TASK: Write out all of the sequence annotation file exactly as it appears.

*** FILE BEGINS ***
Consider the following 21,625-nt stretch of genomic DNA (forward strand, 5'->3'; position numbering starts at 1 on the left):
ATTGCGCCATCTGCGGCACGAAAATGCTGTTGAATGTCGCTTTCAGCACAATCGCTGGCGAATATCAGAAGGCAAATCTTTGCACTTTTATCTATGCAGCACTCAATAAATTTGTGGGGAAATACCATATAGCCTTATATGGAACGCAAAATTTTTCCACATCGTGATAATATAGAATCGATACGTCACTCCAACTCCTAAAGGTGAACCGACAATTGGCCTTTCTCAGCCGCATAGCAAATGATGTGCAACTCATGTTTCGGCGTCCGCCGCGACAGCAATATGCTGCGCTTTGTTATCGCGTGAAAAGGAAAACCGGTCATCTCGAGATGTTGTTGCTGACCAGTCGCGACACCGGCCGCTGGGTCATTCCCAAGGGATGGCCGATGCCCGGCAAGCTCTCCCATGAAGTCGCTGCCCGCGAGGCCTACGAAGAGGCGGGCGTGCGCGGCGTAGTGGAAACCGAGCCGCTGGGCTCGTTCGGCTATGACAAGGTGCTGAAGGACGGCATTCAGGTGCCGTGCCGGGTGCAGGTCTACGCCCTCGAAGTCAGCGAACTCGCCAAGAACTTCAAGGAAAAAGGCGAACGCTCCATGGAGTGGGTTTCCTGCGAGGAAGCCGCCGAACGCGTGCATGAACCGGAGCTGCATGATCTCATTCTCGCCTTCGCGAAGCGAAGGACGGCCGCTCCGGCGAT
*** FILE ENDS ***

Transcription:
Consider the following 21,625-nt stretch of genomic DNA (forward strand, 5'->3'; position numbering starts at 1 on the left):
ATTGCGCCATCTGCGGCACGAAAATGCTGTTGAATGTCGCTTTCAGCACAATCGCTGGCGAATATCAGAAGGCAAATCTTTGCACTTTTATCTATGCAGCACTCAATAAATTTGTGGGGAAATACCATATAGCCTTATATGGAACGCAAAATTTTTCCACATCGTGATAATATAGAATCGATACGTCACTCCAACTCCTAAAGGTGAACCGACAATTGGCCTTTCTCAGCCGCATAGCAAATGATGTGCAACTCATGTTTCGGCGTCCGCCGCGACAGCAATATGCTGCGCTTTGTTATCGCGTGAAAAGGAAAACCGGTCATCTCGAGATGTTGTTGCTGACCAGTCGCGACACCGGCCGCTGGGTCATTCCCAAGGGATGGCCGATGCCCGGCAAGCTCTCCCATGAAGTCGCTGCCCGCGAGGCCTACGAAGAGGCGGGCGTGCGCGGCGTAGTGGAAACCGAGCCGCTGGGCTCGTTCGGCTATGACAAGGTGCTGAAGGACGGCATTCAGGTGCCGTGCCGGGTGCAGGTCTACGCCCTCGAAGTCAGCGAACTCGCCAAGAACTTCAAGGAAAAAGGCGAACGCTCCATGGAGTGGGTTTCCTGCGAGGAAGCCGCCGAACGCGTGCATGAACCGGAGCTGCATGATCTCATTCTCGCCTTCGCGAAGCGAAGGACGGCCGCTCCGGCGAT